Trump’s Family Separation Executive Order – What is it?

Donald Trump ended his administration’s policy of separating migrant children from their parents during detention for attempting to illegally enter the US

This change of mind and immediate action came after numerous protests from administration opponents and allies occurred, reacting to the sounds of young children who were traumatized by the separation from their parents.

“So we’re going to have strong — very strong borders, but we’re going to keep the families together. I didn’t like the sight or the feeling of families being separated,” said Trump.

Basically, he is ordering the replacement of family separation with detention of the entire family, even if he previously argued that “You can’t do it by executive order.”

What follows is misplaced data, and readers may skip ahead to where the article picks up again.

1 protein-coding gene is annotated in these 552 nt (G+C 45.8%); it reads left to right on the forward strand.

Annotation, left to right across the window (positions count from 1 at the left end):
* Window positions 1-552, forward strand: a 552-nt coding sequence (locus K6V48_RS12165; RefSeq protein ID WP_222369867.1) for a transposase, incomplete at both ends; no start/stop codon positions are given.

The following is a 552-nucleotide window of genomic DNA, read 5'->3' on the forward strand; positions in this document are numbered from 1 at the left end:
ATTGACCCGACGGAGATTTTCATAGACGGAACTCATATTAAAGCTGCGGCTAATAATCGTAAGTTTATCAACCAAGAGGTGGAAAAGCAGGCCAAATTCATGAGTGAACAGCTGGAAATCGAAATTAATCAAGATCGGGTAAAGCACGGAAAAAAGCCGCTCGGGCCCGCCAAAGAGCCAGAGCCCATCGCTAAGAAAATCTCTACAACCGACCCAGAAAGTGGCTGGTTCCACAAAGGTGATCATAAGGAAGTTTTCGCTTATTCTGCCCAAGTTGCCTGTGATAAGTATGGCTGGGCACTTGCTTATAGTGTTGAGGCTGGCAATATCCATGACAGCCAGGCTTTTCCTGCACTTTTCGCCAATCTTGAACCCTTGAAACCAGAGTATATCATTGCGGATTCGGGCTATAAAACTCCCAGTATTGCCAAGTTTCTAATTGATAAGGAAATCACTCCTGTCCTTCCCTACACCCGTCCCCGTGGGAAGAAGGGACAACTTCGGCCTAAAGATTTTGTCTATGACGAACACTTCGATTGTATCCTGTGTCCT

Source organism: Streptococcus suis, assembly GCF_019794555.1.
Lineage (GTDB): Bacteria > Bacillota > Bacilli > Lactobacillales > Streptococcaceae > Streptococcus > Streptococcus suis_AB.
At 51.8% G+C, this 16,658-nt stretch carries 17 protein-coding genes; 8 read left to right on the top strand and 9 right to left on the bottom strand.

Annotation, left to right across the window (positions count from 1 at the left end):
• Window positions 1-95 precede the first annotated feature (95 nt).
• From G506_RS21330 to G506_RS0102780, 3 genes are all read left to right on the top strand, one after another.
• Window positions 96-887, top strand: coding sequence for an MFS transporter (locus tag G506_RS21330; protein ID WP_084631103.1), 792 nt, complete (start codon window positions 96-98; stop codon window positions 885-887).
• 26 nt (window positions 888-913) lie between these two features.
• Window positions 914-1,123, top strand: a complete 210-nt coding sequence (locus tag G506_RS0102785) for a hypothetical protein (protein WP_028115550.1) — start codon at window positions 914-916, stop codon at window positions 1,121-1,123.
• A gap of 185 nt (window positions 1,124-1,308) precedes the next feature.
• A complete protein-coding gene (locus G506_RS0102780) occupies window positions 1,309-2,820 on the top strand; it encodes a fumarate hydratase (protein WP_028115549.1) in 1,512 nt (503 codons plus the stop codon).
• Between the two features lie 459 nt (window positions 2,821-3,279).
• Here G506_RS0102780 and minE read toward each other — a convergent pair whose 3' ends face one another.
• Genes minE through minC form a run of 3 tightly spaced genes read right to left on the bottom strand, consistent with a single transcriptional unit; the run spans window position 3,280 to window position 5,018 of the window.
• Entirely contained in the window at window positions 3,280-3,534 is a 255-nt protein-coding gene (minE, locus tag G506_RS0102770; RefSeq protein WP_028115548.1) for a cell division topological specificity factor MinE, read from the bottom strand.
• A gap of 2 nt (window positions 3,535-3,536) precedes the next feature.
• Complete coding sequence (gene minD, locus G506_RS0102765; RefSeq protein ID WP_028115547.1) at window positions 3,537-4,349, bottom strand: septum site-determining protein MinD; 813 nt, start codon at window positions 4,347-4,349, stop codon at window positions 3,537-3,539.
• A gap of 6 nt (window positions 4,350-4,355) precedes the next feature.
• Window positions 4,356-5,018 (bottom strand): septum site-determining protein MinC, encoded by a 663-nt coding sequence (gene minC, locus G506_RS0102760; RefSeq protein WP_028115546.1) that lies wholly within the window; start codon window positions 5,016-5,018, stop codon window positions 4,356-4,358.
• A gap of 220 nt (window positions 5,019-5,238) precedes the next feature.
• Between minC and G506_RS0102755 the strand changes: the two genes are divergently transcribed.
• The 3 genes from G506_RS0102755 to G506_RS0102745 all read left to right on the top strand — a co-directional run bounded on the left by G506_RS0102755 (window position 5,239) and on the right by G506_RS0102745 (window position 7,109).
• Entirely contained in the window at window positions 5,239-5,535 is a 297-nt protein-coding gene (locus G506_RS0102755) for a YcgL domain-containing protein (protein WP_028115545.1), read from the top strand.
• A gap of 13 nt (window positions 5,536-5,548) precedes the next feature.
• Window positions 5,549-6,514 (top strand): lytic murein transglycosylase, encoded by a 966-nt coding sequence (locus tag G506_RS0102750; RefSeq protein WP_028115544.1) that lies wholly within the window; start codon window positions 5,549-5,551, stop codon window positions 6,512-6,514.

The administration says that is trying to balance the rigorous enforcement of US immigration laws and purse the main goal of maintaining family unity. Furthermore, Trump argues that his administration was put “in the position of separating alien families to effectively enforce the law” because of “Congress’s failure to act” and “court orders.”

By court orders, he refers to the court case known as “the Flores Settlement,” which reached in 1997 and required the government’s limitation of the time it detained unaccompanied minors while keeping them in the least restrictive setting possible. Moreover, the settlement was modified to say that children should not be detained for more than 20 days.

Trump’s executive order aims to modify the Flores Settlement and allow detained migrant families to be kept together “throughout the pendency of criminal proceedings … or other immigration proceedings.”

On the other hand, it is not clear when the already detained children will be reunited with their parents.

“There will not be a grandfathering of existing cases,” said Wolfe

“The U.S. authorities create different files for the children than for the parents, and it’s very difficult to follow up on those cases,” Torres said.